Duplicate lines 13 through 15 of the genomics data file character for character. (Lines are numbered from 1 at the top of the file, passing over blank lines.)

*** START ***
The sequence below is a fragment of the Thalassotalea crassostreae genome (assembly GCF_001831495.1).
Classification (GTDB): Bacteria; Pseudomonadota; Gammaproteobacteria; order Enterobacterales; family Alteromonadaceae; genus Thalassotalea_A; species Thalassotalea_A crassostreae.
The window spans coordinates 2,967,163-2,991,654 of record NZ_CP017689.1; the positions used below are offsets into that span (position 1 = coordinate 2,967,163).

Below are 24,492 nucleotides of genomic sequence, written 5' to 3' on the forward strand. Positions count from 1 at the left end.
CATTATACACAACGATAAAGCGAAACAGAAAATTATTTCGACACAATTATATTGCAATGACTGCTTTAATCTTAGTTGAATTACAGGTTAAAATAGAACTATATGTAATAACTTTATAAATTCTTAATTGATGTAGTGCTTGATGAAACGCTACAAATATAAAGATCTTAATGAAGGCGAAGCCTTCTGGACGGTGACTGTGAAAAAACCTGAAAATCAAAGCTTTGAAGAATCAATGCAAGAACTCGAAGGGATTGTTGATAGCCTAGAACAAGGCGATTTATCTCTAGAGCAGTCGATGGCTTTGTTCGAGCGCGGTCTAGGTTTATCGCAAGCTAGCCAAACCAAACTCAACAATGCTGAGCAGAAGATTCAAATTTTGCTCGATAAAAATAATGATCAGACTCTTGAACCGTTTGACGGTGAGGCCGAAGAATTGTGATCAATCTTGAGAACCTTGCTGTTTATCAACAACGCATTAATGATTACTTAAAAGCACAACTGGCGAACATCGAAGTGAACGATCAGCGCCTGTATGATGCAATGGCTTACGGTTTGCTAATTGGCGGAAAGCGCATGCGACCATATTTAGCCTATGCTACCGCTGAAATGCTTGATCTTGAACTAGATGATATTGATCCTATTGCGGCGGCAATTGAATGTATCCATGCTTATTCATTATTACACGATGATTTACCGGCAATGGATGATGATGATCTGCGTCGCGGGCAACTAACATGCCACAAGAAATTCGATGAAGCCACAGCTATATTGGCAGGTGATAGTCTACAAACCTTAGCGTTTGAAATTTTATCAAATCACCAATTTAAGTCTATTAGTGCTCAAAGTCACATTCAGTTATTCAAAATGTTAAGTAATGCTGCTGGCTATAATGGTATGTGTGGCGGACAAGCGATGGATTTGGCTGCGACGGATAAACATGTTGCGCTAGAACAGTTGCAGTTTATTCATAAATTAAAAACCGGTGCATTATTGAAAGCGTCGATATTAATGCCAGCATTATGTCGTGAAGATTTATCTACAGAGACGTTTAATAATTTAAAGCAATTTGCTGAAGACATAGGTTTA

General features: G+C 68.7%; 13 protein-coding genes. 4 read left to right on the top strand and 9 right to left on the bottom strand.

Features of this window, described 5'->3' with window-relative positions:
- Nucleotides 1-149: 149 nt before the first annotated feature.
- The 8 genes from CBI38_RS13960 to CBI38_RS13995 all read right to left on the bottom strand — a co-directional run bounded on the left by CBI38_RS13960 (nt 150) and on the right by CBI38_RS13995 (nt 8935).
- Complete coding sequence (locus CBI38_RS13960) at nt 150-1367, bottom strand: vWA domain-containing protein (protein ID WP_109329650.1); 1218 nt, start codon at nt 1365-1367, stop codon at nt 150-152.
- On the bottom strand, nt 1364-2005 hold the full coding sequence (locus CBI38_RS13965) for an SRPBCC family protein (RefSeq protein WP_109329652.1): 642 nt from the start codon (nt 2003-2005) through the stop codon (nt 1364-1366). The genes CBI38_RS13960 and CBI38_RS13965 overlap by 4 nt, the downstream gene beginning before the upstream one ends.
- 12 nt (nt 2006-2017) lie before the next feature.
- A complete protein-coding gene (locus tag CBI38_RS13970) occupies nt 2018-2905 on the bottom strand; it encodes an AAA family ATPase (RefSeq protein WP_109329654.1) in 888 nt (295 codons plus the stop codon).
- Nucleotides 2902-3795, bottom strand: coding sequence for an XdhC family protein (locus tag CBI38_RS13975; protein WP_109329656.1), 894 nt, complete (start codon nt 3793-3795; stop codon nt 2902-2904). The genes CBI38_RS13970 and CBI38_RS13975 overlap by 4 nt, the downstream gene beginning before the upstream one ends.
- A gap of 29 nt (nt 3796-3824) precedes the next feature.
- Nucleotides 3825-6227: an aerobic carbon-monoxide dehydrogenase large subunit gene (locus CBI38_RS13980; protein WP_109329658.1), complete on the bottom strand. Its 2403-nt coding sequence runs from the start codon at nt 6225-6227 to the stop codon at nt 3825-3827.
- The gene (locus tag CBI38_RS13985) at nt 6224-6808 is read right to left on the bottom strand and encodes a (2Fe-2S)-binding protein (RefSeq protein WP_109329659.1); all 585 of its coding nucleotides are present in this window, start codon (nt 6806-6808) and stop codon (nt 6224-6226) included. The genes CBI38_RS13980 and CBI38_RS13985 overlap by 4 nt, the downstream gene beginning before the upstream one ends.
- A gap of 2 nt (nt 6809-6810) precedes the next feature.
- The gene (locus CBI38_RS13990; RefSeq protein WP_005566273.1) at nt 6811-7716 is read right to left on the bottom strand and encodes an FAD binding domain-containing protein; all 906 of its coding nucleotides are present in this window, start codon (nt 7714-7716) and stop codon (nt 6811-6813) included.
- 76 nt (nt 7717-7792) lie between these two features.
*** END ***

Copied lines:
- A complete protein-coding gene (locus tag CBI38_RS13970) occupies nt 2018-2905 on the bottom strand; it encodes an AAA family ATPase (RefSeq protein WP_109329654.1) in 888 nt (295 codons plus the stop codon).
- Nucleotides 2902-3795, bottom strand: coding sequence for an XdhC family protein (locus tag CBI38_RS13975; protein WP_109329656.1), 894 nt, complete (start codon nt 3793-3795; stop codon nt 2902-2904). The genes CBI38_RS13970 and CBI38_RS13975 overlap by 4 nt, the downstream gene beginning before the upstream one ends.
- A gap of 29 nt (nt 3796-3824) precedes the next feature.